We believe that a nation full of towns that take on small, incremental projects to improve their neighborhoods is a much better model than a nation where the federal government goes trillions of dollars in debt in the hopes of growing the economy through megaprojects.

Do you agree? If so, you might want to submit a small, incremental project to our infrastructure contest.


You’re invited to nominate a project from your town (or a town you’re familiar with) that exemplifies Strong Towns principles including:

  • local decision-making and public input
  • bottom-up rather than top-down action
  • project design that’s built to adapt or change incrementally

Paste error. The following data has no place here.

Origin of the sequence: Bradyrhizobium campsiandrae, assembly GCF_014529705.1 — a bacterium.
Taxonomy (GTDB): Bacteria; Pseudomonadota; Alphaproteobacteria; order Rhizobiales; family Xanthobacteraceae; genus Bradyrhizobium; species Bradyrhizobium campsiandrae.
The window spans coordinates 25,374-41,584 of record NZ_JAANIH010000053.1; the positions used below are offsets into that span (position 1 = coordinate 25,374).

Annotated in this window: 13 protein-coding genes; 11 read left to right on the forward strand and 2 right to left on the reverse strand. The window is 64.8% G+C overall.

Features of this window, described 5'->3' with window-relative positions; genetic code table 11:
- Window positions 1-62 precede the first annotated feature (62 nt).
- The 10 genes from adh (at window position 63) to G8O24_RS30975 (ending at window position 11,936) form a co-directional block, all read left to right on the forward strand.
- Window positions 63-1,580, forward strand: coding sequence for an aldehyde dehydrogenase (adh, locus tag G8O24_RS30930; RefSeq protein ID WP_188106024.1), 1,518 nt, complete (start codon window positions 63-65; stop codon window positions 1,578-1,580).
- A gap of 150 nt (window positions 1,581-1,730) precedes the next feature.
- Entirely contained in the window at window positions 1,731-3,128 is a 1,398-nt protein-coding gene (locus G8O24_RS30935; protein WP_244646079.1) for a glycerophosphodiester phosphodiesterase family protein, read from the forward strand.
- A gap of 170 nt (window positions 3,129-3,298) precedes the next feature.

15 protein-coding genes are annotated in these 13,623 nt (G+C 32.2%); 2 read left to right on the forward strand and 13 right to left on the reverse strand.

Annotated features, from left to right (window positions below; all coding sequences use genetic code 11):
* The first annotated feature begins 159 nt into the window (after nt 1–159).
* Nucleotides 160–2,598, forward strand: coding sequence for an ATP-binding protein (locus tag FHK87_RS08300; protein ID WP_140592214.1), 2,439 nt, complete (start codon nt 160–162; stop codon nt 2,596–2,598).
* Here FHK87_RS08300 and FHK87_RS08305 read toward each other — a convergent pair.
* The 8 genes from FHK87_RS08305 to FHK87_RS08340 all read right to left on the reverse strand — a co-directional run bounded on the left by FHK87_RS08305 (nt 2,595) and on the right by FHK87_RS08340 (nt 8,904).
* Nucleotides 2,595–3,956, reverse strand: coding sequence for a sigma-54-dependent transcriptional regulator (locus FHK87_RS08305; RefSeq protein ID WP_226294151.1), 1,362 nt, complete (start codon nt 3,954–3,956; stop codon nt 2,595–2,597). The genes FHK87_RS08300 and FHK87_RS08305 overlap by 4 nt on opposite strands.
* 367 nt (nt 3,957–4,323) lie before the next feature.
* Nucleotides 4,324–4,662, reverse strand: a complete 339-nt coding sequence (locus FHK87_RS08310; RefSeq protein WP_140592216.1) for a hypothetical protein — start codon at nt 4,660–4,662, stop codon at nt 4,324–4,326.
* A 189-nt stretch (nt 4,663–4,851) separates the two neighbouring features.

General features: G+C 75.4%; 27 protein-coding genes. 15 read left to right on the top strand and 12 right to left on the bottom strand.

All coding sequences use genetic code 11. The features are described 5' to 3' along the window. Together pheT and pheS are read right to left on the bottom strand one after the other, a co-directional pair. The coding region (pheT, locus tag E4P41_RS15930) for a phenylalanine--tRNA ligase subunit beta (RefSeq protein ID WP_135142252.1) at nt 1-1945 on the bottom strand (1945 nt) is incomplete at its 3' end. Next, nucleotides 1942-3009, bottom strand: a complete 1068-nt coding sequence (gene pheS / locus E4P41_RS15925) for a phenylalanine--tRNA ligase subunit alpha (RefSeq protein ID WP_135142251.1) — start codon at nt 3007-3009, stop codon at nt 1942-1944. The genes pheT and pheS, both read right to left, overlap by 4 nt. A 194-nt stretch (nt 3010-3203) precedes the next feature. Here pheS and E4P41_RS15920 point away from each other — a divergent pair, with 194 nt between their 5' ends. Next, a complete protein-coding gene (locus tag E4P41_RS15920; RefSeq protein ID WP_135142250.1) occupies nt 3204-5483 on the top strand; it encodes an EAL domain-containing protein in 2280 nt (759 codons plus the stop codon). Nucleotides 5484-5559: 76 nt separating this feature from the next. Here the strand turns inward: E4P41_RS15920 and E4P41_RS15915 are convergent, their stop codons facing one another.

• utilizing existing resources, land and infrastructure instead of building from scratch
  • true return on investment

We’re looking for homegrown, neighborhood-based small bets. For the purposes of this contest, we’re defining an "infrastructure project" as any community investment (public or private) that interacts with the public realm and improves the neighborhood in some way. This is part of our ongoing conversation on infrastructure and debt in America.

Once we receive these submissions, we’ll review them as a staff and select the best ones for publication on our website. Then you, our readers and listeners, will get a chance to vote for whichever one that you think most exemplifies Strong Towns principles.

Read contest rules and guidelines, and see project examples here.

(Top photo of Lancaster, CA road diet, courtesy of Streetsblog)